Music review: “Superbloom”


Ryan Fleming

5 Seconds of Summer drummer, Aston Irwin, released his debut solo album, “Superbloom” on Oct. 23.

After nine years in one of the most popular bands from Australia, 5 Seconds of Summer (5SOS), Ashton Irwin released his solo album “Superbloom” on October 23. 26-year-old Irwin has been drumming in the band since he was 17-years-old and has only made little appearances singing in some songs. Irwin’s most famous singing moments are from the songs “If Walls Can Talk” and “She’s Kinda Hot” where at most he only sings a verse. 

As expected, many fans were surprised on September 23, when Irwin took to social media to announce “Superbloom.” 

Senior Chachi Martin said, “To be honest it caught me a bit by surprise that Ashton made a solo album,” but that she was excited when she read the announcement. 

Most fans were confused because Irwin never mentioned anything about working on his own music but they were not complaining. The last album that fans got was released back in March. 

 Irwin’s solo album talks more about serious topics such as suicide, eating disorders, and other subjects which aren’t usually mentioned in the band. 

“I felt proud. Proud that Ashton made a great album. Proud that Ashton was able to talk about serious subjects,” Martin said when asked about her feelings toward Irwin’s choice to mention these hardships. 

Irwin starts off his album with “Scar,” which is a rock song that centers around the subject of suicide. During the promotion of this single, he took to Instagram and wrote, “Please hold on. Please don’t quit, please don’t let go, please remember you’re loved. Please don’t commit suicide.” The lyrics can be interpreted that Irwin is singing to his family explaining that he’s in pain but wishes the best for them. Irwin has been open about his mental health and there had been rumors that the song “Invisible” by 5SOS is about his suicide attempts. It was an unexpected but necessary way to begin his album.

The third song on the album is “Skinny Skinny,” where Irwin tackles the topic of body dysmorphia. This is also the only song with a music video which brings this issue to life. Irwin wrote, “I wanted to capture what it feels like to struggle not feeling at home in your own body,” which I have never seen done before in a music video. Another hard subject that Irwin talks about is eating disorders. In the lyric “My fingers stretching into my larynx,” he is referring to bulimia which 4.7 million females and 1.5 million males in the United States suffer from.

 “I think that talking about body dysmorphia and eating disorders are relevant and serious issues,” Martin said in our discussion of “Skinny Skinny.” In the music video, Irwin smashes the mirrors as a way of breaking free from his mindset.

The six minute song “Greyhound” is powerful and energetic while communicating the message of working hard but never getting anything in return. Irwin went on an Instagram Live where he said that in Hornsby, Australia, where he grew up, there were greyhound races. He explained that the dogs would chase a fake rabbit during these races and if they didn’t win, they would be put down. On Irwin’s Instagram post explaining “Greyhound,” he said, “In this song I use the greyhound race as a metaphor for people that work themselves to death.” In this song, fans get to hear the strength and grunge of Irwin’s voice that they are not used to.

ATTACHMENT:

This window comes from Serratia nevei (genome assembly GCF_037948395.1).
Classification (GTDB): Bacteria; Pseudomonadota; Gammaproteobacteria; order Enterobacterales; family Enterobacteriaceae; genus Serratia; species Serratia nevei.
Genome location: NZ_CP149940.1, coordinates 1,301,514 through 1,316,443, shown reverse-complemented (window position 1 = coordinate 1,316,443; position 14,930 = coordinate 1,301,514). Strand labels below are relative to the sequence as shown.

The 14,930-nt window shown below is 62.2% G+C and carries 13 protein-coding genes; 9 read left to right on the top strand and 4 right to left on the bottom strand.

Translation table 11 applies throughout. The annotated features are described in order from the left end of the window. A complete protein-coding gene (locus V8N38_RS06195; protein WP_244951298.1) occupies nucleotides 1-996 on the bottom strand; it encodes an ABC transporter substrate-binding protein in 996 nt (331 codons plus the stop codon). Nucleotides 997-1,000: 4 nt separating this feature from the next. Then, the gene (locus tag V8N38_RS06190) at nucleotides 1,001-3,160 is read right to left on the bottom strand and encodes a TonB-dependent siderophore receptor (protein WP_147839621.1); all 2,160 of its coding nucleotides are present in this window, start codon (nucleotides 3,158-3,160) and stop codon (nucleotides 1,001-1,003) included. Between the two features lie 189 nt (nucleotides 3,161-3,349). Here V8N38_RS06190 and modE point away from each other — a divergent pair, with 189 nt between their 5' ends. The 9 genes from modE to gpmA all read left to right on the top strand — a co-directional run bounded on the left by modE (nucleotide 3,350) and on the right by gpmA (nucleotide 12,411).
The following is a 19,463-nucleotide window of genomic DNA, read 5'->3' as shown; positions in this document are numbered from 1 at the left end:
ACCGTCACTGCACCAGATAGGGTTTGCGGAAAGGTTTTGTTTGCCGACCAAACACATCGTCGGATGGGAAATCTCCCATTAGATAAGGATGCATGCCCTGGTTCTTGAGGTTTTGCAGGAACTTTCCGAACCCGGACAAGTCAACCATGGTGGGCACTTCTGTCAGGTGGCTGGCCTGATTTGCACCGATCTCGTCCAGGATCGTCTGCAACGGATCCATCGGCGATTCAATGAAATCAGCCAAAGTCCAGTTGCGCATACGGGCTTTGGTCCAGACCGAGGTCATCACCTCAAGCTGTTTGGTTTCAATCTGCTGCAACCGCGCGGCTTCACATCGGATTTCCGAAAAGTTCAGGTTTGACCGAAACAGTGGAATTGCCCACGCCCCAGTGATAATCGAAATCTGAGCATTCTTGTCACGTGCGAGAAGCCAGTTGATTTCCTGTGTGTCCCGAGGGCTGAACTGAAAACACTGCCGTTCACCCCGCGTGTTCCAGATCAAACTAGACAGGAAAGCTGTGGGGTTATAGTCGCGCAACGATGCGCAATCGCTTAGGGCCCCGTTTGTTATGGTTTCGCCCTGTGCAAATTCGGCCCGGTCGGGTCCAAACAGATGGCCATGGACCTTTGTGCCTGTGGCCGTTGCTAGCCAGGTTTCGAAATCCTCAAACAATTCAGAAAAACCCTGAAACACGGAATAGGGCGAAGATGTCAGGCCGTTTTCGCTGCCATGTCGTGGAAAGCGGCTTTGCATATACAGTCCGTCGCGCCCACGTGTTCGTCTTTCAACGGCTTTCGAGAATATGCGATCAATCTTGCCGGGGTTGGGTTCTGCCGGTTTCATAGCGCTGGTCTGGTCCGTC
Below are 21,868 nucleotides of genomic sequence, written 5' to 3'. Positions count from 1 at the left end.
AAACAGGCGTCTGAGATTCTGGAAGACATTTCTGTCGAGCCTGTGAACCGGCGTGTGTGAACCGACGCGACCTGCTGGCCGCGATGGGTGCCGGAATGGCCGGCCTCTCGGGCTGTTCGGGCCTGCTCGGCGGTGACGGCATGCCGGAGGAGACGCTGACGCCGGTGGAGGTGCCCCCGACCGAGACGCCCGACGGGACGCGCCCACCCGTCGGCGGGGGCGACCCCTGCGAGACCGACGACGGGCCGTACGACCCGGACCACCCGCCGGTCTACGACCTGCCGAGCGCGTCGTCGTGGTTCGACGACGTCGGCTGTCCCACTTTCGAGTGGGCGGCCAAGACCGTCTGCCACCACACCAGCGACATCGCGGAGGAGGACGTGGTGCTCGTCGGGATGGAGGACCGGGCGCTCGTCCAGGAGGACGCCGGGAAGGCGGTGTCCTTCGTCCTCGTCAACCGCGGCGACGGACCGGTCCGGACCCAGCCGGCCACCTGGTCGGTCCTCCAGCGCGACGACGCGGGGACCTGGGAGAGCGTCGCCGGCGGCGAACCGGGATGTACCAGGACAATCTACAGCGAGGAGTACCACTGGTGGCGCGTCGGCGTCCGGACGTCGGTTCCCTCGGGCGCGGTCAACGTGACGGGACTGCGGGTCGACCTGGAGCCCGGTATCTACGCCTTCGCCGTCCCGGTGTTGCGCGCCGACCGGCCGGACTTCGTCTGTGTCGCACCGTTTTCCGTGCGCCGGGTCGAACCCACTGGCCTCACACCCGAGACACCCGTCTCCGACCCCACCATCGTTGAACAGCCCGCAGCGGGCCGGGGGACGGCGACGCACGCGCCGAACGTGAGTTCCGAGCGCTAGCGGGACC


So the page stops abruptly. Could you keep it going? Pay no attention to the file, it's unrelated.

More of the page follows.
In the song “Sunshine,” Irwin said that the lighter sounding song is about “media consumption, self love, and a touch of how it’s felt to be in quarantine.” He said that “Superbloom” was made during the outbreak of COVID-19 so it makes sense that he made a song expressing how quarantine has made him feel. In this song, it can be interpreted that Irwin’s message is to remind his audience to appreciate the little things in life without breaking down when something bad happens in the world. The lyrics, “See the sunshine just like the first time, not just today, not just tomorrow but now till forever and ever,” is meant to communicate that even seeing your shadow on the pavement is something to appreciate. 

The influential album where Irwin expressed himself as an artist ends with a shocking conclusion. The last track is “Perfect Lie” where Irwin reviews the band’s older music. On his Instagram livestream, he said that “Voodoo Doll” is now a song that he dislikes and the only reason he plays it is for his fans. I interpreted that this song was meant to express that Irwin knows that the band’s older music brought them to popularity but he is no longer proud of those songs. He wants to create music with more meaningful messages than what 5SOS has put out. This album is a perfect example of releasing songs that are about harder subjects that most of us are going through. 

When listening to this album, I wondered if there have been other artists who are making music about similar subjects that Irwin wrote about.

 “A group that I know that have contributed to this sort of topic is, of course, BTS,” junior Lillian Le said. 

Le said that an obstacle she faces while listening to BTS is that she doesn’t fully understand the lyrics.

 “If you take the time to learn what their message is and what they are saying you can see that sometimes they are talking about more pressing issues rather than love and heartbreak,” said Le.

Le said that every artist sings about heartbreak but it’s “Songs that talk about loving oneself and dealing with the anxiety and depression that draws fans in.” 

I couldn’t agree more because the 5SOS fandom feels closer to Irwin more than ever.